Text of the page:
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Care of the artificially reared calf

The calf rearing period is the most crucial period for the calf-to-beef enterprise. As with any livestock system, the success of the finished animal is greatly determined by the quality and management of the newborn.

For beef farmers rearing calves from the dairy herd, purchasing the right calves to suit their production system, and the quality of calf management once they arrive onto the farm, are key drivers of success and efficiency on their farm enterprise.

 Calves drinking from feeder Dairy Beef


Calving is high risk event for both the cow and the calf. The new-born calf is challenged by numerous infections which can result in navel ill, scour and pneumonia.Newborn calf with cow

Section 1 of the Teagasc calf rearing manual provides details of:

Chapter 2, Care of the Newborn Calf (pdf). This chapter details successful calf resuscitation, umbilical care and removing the calf from the cow.

Chapter 3, Colostrum - Feeding of the Newborn (pdf). This chapter explains in detail the importance of colostrum to the health of the new-born calf and gives clear guidelines on the amount to feed, when to feed it and the main factors affecting colostrum yield and quality.

Details of care and health at calving can be found in Chapter 43 of the Teagasc Beef Manual Calving and the newborn calf (pdf) which provides information on how to minimise the likelihood of calving problems and how best to care for the new-born calf.

 

The profitability of the dairy beef enterprise depends largely on the quality of calf that is purchased. Poor calves lead to poor feed efficiencies, weight gains and thrive, and potentially high mortalities. Purchasing from reliable suppliers and ensuring to purchase calves that are good weight for age is crucial to limiting calf mortality and morbidity.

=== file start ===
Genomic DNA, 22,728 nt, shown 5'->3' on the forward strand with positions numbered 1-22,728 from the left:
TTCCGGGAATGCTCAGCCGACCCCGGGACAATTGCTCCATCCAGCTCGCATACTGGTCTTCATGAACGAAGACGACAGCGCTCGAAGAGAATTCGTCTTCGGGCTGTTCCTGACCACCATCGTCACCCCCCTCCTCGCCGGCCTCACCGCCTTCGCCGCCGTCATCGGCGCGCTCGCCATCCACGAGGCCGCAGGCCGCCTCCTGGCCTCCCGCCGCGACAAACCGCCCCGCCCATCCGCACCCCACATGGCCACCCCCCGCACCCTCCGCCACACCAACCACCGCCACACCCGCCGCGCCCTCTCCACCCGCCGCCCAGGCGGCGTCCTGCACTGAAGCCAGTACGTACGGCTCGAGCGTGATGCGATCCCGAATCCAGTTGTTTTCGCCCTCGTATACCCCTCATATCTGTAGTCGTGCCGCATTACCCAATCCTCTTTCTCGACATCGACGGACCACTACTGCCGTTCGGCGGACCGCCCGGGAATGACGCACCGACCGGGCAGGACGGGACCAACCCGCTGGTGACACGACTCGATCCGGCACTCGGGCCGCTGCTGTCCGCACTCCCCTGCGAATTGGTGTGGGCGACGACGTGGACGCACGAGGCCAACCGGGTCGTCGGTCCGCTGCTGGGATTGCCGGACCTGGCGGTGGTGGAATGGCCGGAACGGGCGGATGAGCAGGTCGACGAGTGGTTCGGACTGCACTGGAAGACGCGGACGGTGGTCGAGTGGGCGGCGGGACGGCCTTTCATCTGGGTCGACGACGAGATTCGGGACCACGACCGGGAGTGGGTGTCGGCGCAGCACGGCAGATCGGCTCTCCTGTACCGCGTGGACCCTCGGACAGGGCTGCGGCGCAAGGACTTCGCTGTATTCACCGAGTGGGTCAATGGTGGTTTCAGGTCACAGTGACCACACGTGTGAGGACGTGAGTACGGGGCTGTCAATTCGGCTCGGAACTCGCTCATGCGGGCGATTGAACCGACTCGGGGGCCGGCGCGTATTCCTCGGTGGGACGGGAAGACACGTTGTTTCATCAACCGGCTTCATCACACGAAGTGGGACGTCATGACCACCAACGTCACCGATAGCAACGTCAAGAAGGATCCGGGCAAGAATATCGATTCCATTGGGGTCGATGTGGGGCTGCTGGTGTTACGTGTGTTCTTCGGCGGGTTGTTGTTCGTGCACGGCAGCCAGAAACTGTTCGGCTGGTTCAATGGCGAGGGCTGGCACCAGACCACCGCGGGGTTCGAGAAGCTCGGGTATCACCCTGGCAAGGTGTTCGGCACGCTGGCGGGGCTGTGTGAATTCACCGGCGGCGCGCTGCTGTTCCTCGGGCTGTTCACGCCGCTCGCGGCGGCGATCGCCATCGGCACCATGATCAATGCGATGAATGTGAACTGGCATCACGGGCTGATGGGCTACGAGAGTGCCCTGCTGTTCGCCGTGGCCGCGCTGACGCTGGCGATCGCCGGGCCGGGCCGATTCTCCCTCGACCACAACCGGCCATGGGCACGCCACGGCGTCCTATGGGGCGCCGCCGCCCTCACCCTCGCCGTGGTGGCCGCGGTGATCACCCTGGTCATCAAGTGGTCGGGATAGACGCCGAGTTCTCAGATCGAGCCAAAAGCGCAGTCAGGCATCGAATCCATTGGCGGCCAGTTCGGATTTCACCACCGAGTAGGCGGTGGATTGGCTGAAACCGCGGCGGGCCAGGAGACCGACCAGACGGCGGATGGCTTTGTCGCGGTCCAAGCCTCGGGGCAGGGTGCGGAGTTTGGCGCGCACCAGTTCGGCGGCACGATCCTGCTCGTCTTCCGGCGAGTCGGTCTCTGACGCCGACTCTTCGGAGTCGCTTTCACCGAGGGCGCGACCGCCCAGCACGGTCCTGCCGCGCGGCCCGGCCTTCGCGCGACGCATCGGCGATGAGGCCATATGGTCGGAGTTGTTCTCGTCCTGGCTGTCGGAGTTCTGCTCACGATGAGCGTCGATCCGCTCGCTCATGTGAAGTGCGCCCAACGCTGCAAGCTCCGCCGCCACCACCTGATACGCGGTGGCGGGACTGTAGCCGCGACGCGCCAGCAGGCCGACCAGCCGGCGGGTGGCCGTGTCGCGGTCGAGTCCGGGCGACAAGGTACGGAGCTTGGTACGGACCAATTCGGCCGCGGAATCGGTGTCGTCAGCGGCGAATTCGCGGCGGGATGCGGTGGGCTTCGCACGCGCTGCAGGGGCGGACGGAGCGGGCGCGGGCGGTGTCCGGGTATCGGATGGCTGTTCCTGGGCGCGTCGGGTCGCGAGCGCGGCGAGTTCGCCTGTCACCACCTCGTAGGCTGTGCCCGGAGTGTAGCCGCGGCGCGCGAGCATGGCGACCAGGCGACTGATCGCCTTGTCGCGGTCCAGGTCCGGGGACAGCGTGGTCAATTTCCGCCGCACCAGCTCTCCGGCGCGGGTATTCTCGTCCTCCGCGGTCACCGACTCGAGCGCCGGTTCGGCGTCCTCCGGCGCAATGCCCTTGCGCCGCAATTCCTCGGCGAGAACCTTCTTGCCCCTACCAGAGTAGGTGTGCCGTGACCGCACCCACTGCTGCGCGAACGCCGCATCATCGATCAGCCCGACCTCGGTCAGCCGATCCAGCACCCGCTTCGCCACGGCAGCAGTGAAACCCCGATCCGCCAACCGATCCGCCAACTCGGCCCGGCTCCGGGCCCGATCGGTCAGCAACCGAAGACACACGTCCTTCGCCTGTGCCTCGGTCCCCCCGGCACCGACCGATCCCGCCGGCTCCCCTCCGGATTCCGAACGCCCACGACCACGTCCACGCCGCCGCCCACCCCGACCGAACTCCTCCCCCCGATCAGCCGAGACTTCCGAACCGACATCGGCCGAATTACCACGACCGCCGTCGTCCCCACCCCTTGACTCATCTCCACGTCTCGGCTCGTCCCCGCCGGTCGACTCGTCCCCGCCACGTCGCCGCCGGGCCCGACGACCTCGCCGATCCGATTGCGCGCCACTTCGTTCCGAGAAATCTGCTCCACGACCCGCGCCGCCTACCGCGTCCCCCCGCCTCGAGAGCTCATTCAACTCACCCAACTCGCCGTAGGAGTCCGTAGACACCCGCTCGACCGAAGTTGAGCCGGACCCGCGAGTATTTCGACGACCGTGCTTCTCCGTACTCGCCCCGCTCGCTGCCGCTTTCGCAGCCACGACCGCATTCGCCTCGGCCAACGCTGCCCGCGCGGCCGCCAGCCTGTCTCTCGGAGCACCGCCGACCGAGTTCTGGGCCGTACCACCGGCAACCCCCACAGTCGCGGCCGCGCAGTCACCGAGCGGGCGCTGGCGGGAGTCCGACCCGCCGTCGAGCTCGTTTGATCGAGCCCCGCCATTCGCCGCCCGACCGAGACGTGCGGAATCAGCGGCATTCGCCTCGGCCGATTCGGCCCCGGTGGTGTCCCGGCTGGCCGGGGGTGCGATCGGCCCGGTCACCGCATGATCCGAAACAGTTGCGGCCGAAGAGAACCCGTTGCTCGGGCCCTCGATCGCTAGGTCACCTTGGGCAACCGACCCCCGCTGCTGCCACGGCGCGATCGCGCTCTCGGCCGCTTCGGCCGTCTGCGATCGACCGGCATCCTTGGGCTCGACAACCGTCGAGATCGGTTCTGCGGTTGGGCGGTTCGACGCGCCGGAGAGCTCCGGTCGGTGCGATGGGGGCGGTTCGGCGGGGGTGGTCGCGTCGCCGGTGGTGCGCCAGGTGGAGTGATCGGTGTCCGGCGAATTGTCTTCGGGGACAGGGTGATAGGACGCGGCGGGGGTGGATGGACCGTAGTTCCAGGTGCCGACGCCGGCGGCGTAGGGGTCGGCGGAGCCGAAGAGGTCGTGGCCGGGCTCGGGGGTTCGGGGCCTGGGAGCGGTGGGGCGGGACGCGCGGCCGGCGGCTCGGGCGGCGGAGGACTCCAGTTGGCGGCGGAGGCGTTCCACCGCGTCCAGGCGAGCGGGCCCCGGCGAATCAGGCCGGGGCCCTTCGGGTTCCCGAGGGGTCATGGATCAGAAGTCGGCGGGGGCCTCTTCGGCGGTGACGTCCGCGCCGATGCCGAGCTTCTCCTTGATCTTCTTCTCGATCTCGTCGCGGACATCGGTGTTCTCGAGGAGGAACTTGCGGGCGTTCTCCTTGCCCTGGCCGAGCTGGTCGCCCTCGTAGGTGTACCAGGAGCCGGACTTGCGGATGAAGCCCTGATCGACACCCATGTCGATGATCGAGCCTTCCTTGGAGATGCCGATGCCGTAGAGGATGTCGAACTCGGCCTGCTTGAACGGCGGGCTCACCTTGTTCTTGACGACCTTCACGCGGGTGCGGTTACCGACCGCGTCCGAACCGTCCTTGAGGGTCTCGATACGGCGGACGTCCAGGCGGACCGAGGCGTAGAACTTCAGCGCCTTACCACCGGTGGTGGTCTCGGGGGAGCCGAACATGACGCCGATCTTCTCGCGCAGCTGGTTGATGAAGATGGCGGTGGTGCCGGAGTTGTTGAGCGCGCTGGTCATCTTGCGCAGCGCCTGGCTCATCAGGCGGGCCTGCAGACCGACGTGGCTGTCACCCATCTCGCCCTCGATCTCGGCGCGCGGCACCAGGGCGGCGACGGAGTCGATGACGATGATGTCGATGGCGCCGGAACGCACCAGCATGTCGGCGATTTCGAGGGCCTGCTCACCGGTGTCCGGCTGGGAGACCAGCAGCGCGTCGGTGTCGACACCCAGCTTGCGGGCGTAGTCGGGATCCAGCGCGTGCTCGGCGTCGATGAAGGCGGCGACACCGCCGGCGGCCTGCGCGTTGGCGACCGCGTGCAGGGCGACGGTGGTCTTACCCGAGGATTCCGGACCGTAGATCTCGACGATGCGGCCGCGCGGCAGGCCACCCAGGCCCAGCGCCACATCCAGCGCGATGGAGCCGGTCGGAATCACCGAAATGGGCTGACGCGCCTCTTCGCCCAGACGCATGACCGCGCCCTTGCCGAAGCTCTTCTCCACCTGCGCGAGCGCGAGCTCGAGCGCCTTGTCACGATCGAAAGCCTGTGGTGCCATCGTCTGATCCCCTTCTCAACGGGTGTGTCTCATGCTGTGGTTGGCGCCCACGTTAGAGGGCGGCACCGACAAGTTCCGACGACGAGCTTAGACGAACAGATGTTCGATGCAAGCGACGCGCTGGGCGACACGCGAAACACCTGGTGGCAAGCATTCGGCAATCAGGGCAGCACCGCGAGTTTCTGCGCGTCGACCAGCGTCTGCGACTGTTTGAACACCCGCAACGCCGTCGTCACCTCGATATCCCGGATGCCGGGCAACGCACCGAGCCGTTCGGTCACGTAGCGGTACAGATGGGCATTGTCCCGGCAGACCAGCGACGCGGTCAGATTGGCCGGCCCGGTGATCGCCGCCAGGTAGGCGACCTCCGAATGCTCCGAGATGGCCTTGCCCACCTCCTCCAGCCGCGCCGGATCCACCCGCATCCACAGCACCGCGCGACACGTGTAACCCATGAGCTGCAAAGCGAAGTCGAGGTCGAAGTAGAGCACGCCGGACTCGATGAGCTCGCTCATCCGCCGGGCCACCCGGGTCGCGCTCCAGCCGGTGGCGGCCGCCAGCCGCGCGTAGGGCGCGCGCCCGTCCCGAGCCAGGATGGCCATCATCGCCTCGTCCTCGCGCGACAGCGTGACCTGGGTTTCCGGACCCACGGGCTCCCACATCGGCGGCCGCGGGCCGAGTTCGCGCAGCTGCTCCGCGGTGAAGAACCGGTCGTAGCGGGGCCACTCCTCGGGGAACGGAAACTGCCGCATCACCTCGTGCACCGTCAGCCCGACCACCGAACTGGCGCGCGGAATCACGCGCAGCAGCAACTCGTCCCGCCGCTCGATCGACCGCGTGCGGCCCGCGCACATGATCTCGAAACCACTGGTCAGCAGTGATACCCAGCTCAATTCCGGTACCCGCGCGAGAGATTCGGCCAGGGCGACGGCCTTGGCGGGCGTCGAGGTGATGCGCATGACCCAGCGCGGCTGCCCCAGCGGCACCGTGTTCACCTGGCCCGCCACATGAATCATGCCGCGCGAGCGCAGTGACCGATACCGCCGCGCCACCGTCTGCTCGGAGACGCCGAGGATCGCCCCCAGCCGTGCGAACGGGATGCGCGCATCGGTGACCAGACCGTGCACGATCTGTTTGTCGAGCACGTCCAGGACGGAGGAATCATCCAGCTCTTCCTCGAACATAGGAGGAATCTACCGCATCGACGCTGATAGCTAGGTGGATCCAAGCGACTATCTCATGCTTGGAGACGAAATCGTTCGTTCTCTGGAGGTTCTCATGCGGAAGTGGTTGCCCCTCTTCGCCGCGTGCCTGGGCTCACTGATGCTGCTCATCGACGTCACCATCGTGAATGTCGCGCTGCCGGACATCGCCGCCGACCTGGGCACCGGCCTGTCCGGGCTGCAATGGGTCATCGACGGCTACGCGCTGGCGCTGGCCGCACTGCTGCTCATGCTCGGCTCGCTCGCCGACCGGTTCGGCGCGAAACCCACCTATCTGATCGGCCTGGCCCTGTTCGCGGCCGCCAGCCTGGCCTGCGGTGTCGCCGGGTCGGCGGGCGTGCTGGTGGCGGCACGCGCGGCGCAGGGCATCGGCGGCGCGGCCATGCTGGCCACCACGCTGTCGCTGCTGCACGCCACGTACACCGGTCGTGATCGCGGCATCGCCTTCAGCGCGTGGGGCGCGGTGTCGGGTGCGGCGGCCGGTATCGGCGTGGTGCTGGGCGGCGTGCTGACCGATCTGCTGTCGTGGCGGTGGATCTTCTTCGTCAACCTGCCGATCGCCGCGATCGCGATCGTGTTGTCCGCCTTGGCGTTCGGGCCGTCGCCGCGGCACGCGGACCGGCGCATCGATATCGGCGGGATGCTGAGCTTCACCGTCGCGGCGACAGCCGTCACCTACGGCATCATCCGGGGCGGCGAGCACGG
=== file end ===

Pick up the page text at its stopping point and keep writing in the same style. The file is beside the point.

Section 2 of the Teagasc calf rearing manual provides guidelines to purchasing calves for the dairy beef herd, Young calves in pen

Teagasc recently released a pamphlet, guiding farmers on all details of dairy beef production, from sourcing calves, to housing, health and economics. Buying Dairy Calves for Beef Production (pdf).

 

Calves feedingA good start is essential for calves. Section 3 of the Teagasc Calf Rearing Manual gives clear guidelines on the nutritional needs when milk feeding the artificially reared calf. It also details the different milk feeding systems and methods available for dairy beef producers. 

Section 4 of the Teagasc Calf Rearing Manual provides details of the development of the rumen, concentrate and fibre feeding as well as the importance of water to the developing dairy beef calf.

 


Calf accommodation must provide for the animal’s needs. Calf housing standards are regulated under the Department of Agriculture, Food and Marine specification S124 Nov. 2009, which describes the minimum specification required. It is important that housing management is optimised in order to prevent stress and to limit the calf’s susceptibility to disease.

Details of calf accommodation can be found in the Teagasc calf rearing manual under the following chapters:

 


Cow & calf in penAccidents and illness related to farming are not inevitable and can be prevented through planning and careful work organisation. A quarter of Irish farm accide- nts and one fifth of farm deaths in older farmers are livestock-related.

Ensuring appropriate facilities are in place to provide comfort and safety for themselves, other farmworkers and their animals is the responsibility of the farmer.

Chapter 26 - Health and safety around Calving and Calf Facilities (pdf) of the Teagasc calf rearing manual provides details of safety guidelines surrounding housing, calving facilities, calf houses and loading and unloading ramps.

In addition, the Health and Safety Authority provide information on safety on livestock farms- Guidance on the Safe Handling of Cattle on Farms. (pdf)